The greenish grey inner bark contrasts strongly with the papery reddish outermost bark. It is leafy only during summer rainy season, quickly drought deciduous in autumn. Related species: Bursera grandifolia look like to the related Bursera simaruba but is readily distinguished by its unusual bark, fewer, larger, velvety-pubescent leaflets with prominent veins, and ornamental masses of pink to whitish flowers. Stem: Trunk to cm in diameter.
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It lends itself perfectly to chuhin midsize bonsai. This taxon is extremely variable and hybridize in nature with sympatricaly grown species and form a taxonomically difficult group. Stem: This species develops a swollen short, trunk caudex , the bark is very attractive, tight and smooth, reddish brown, grey or yellow, flaky, papery and peeling to reveal grey-green.
Twig are widespreading, resinous and stout but flexible, reddish brown. Leaves: Aromatic, alternate, imparipinnate with 1 to 7 pairs rarely 9 of leaflets per leaf; broadly lanceolate, base cuneate, 0,5 to 3cm long and 0,3 to 1 cm wide, up to 10 cm overall, petiole 5 to 15 mm in length; glabrous on both surfaces, margin entire, sub-toothed, toothed or serrate.
Flower: Unisexual, small, creamy white, borne on long stalks, may be clustered, solitary or in pairs in the axils of leaves; calyx 1 to 2 mm long, glabrous; petals 3 to 6 mm long, whitish; stamens usually 6, sometimes 8 to 10; The female flowers usually with both sexes well developed but one of them usually is not functional.
Fruit: The fruit is a brown or bluish drupe about 5 to 8 mm in length maturing in late fall. Notes: Its aromatic resin has been used traditionally in perfumes, incense, and oils throughout the centuries. The copal incense can be burned on a incense burning disk, its smell is said to calm and clear the mind. Bursera fagaroides Photo by: Valentino Vallicelli Bursera, ready to sprout after dormancy.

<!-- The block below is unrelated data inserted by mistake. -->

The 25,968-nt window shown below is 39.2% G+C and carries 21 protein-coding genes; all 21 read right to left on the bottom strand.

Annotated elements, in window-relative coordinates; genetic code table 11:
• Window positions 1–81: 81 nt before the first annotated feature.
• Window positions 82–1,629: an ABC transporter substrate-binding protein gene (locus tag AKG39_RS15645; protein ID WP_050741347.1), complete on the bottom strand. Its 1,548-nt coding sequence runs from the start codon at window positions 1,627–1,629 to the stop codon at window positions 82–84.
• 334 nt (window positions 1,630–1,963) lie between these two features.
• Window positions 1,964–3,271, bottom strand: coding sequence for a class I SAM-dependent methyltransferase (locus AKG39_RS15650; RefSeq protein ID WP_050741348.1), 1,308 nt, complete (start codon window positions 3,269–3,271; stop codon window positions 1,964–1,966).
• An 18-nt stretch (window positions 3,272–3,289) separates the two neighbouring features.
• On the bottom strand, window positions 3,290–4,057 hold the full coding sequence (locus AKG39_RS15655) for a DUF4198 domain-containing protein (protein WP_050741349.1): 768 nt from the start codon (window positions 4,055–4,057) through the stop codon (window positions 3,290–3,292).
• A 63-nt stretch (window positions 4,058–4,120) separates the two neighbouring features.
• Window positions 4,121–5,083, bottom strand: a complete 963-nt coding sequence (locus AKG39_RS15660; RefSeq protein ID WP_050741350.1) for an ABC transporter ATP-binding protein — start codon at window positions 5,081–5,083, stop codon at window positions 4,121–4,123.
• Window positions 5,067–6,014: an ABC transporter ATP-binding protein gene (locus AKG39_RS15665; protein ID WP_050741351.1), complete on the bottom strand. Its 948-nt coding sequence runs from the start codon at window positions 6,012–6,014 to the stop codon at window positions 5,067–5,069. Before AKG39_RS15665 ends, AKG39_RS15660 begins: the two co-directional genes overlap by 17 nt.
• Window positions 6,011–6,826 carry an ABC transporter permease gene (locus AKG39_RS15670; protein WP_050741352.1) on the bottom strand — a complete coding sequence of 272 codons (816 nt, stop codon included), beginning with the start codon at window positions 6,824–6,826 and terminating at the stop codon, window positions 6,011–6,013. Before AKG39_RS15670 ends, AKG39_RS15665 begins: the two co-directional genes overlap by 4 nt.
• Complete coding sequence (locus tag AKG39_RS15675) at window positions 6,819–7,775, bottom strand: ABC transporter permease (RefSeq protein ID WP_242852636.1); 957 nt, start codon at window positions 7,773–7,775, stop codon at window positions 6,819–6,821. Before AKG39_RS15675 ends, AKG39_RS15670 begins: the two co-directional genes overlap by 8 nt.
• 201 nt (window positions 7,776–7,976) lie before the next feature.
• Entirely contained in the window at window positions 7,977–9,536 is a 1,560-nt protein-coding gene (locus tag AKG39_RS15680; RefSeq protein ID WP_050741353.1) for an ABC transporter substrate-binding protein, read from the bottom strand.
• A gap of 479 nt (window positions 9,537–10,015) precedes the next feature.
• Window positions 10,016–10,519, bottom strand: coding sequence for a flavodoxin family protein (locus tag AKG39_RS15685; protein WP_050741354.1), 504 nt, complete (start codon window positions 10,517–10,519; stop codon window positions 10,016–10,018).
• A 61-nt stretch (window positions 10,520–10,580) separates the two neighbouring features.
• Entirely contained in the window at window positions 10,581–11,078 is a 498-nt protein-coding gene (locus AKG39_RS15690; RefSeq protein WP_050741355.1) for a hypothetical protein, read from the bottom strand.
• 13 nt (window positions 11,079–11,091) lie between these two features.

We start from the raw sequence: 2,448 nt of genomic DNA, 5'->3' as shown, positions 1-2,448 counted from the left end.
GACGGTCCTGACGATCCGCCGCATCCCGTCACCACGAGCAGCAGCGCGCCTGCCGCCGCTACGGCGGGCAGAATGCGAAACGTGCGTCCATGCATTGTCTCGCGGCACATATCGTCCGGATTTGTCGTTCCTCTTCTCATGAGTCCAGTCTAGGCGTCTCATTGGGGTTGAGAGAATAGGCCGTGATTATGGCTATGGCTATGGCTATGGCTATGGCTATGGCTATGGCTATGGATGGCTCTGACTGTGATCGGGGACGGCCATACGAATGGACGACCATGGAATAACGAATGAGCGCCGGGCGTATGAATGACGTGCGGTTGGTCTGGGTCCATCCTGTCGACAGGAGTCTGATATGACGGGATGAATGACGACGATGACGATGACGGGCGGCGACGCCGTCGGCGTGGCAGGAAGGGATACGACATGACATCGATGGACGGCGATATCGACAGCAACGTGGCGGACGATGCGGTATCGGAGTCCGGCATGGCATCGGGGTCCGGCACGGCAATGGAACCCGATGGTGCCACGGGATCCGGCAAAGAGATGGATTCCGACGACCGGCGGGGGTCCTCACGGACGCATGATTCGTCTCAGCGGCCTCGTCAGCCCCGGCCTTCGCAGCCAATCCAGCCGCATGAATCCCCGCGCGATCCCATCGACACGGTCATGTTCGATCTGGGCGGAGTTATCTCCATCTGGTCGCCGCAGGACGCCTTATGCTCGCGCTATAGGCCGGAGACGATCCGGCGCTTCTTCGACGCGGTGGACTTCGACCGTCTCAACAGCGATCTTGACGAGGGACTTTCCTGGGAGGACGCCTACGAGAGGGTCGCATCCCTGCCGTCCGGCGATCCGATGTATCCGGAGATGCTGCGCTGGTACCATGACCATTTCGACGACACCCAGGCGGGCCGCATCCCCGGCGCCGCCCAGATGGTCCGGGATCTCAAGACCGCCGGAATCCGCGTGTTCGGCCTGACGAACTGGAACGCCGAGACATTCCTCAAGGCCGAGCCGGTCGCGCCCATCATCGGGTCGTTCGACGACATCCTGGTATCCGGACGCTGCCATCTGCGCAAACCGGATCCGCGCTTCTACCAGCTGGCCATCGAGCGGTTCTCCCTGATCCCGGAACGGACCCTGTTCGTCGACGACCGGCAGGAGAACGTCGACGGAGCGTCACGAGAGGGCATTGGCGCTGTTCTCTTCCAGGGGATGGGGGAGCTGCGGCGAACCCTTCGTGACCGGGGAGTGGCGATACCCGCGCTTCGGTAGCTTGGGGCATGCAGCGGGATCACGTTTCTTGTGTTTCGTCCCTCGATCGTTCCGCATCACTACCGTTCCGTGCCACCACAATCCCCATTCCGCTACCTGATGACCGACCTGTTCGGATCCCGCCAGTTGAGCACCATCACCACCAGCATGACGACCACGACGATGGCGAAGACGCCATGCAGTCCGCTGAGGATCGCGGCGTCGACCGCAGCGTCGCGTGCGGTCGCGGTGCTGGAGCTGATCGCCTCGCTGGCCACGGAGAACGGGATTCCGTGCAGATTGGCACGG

Photo by: K. Photo by: Valentino Vallicelli Cultivation and Propagation: Bursera fagaroides is a striking drought-resistant shrub or small tree fairly easy to grow both indoors, as well as outdoors. It has potential as a landscape subject in the cactus and succulent garden essentially frost-free areas. In the winters it is deciduous. The leaves are aromatic when crushed. Soil: Not picky about soil it do well in a draining cactus potting mix. Exposure: It needs full sun. Indoors it is best to err on the dry side, or it is prone to rot.
Bonsai culture: It can be trained as a bonsai, pinch and prune plants in spring and summer but taper off in autumn so the tree can store energy for the winter instead of using it to put on new growth before resting.
Propagation: By seeds or rarely by cuttings. Seed viability appears high regardless of season of collection. Seeds germinate germinate quite easily in days in warm weather and seedlings develop rapidly.
Cuttings made in summer may form roots and begin vegetative growth within eight weeks. Your Photos.
Phenacetin isolated from Bursera grandifolia, a herbal remedy with antipyretic properties.
Research and Conservation in Southern Sonora, Mexico